Tuesday, 2 April 2013

Completely Cancellara


Fabian Cancellara wins the 100th edition of Ronde Van Vlaanderen

The weekend's Tour of Flanders gave us yet another display of Fabian Cancellara's phenomenal power and ability.

Tom Boonen crashes out
However; I do not believe it was his best ever performance owing to the fact that a lot of luck seemed to go his way on the day.  The only man (Boonen) capable of matching his power crashed out early on.  His flat tyre in the final 50km coincided with the only ten minute period at which the bunch had slowed.  Other minor rivals with outside chances such as Team Sky's Geraint Thomas had falls and wasted energy trying to get back into the select front group of riders.  Away from this, it was still a masterful performance form Cancellara.  We got the chance to see the experienced, already decorated classics legend give a lesson in persistence to the arrogant Peter Sagan.  Sagan's performance was still very impressive though; his supreme versatility is unrivalled.  I for one will be most intrigued to see if he fights for victories in the Ardennes Classics. 
Sagan: Arrogant? Cheeky? Ignorant?


Ronde Van Vlaanderen is a fantastic race to win as one of the monuments and is a grand addition to a Palmares, but for a rider like Cancellara it gives him a staggering psychological advantage for the perhaps even bigger Paris - Roubaix which follows.  It may also force other teams to change their own tactics for the race.  Cancellara's superb power does not come as a surprise, but now the whole Peloton know that his form is impressive.  Assuming that Boonen's fall does not present an injury problem, he now knows that he has to stick himself to Cancellara's rear wheel and follow him to the finish in Roubaix.  We all know of Boonen's sprinting prowess, but what if Sagan manages to stay with the two favourites into the last 10km?  Boonen may have to rethink his strategy, allowing Cancellara the moments of hesitation that he needs to gain five metres.  As we know, as soon as Cancellara gets five metres of a gap, you might as well give up.  The battle of tactics and power will be extremely enthralling.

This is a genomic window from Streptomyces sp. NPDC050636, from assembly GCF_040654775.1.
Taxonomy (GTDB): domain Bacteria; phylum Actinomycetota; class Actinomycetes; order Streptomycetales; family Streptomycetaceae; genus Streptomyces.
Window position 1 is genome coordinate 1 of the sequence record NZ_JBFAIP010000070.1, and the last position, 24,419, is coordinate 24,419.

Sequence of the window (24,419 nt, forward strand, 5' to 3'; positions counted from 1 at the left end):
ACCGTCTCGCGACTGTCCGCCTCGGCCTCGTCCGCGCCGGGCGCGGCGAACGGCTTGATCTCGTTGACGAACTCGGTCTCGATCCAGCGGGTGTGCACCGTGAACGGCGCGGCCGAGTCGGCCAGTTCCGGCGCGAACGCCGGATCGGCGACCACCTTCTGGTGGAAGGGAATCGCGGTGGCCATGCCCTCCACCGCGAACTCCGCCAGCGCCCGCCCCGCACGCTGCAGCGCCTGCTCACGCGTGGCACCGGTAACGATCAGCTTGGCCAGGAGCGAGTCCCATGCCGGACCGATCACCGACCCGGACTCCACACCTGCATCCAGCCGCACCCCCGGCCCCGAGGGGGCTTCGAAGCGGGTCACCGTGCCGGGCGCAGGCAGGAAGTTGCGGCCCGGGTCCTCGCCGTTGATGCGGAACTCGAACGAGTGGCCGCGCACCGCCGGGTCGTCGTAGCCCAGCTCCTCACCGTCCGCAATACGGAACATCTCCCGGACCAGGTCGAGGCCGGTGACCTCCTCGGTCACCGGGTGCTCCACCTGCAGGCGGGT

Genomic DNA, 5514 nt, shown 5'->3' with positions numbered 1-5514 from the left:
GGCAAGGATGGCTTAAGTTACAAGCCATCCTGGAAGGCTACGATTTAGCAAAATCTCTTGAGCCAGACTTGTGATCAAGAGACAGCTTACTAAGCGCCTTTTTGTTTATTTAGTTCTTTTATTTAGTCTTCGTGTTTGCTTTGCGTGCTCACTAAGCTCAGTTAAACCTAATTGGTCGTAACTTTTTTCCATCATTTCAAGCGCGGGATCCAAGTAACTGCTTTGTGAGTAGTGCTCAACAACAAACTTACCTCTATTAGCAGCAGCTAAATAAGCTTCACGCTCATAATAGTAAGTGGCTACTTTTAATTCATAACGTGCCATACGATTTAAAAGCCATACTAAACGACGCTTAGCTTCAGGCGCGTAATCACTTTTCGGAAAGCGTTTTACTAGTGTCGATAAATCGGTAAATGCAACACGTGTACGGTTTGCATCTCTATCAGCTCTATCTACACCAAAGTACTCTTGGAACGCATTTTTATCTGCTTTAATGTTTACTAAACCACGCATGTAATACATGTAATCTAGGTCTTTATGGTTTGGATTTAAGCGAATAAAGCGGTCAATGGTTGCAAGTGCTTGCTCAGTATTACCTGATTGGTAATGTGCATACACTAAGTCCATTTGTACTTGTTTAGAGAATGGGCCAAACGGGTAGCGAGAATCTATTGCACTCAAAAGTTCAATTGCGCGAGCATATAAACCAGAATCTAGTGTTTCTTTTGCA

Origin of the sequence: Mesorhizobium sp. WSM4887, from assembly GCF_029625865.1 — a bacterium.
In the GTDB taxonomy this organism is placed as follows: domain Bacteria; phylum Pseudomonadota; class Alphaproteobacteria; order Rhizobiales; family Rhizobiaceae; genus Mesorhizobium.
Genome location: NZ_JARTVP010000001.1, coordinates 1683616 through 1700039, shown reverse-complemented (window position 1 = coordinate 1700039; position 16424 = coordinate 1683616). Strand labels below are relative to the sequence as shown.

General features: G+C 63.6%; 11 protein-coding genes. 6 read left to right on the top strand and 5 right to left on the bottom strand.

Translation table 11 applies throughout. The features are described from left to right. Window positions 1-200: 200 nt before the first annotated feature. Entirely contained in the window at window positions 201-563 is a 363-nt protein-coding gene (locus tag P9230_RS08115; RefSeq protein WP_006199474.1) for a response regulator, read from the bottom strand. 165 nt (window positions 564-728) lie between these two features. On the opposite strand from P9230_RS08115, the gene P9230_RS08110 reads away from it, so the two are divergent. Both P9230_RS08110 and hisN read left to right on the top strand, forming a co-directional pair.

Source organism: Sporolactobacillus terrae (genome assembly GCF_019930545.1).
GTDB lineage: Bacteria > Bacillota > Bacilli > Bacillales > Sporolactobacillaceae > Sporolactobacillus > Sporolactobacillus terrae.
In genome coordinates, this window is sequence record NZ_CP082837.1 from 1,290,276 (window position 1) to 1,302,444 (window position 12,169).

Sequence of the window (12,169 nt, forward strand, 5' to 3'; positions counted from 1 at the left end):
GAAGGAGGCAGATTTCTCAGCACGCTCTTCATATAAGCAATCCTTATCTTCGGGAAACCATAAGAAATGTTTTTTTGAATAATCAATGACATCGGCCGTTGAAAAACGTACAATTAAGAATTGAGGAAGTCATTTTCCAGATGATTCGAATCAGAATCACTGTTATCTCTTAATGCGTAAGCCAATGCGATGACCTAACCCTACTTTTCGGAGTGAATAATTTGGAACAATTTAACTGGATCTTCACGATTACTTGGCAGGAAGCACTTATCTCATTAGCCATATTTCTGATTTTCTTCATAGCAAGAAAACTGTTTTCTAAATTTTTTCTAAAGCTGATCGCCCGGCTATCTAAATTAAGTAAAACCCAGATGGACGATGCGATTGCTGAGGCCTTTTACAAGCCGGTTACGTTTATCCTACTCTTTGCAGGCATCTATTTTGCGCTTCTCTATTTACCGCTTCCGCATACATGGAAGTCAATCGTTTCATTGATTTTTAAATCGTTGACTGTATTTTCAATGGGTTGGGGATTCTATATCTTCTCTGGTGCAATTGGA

One interesting thing that I noted throughout the coverage was the staggering amount of electric groupset failures.  There were at least ten separate shots of riders stuck in one gear due to an electrical failure.  The probable cause is the excessive shaking caused by the famed belgian cobbles, so I for one would not at all be surprised to see some riders switch back to manually operated groupsets for Paris - Roubaix.  Owing to the development of frames to incorporate electric groupsets, we may even see riders using frames from a couple of seasons ago next Sunday.

Lastly, I watched the footage on British Eurosport, and the commentary of David Harmon was truly abysmal.  His attempts to convey the excitement of a good attack or fall are poor and often followed by long pauses and little explanation.  He then proceeded to let us listen to thirty seconds of Fabian Cancellara's winning interview and talked over the following two minutes so that I couldn't hear anything that Cancellara said.  I turned off at this point, too fuming at the dismal commentary.
Superhuman

But back to next week's Paris - Roubaix.  Personally, I think that Cancellara can only be beaten in Roubaix if one of either Sagan or Boonen can isolate Cancellara and draw him into a sprint finish.  Cancellara's season has definitely benefitted from his injury struck 2012, which allowed him some time off to come back fresh and strong.  Let's hope we see another Superman performance from Fabian Cancellara.  

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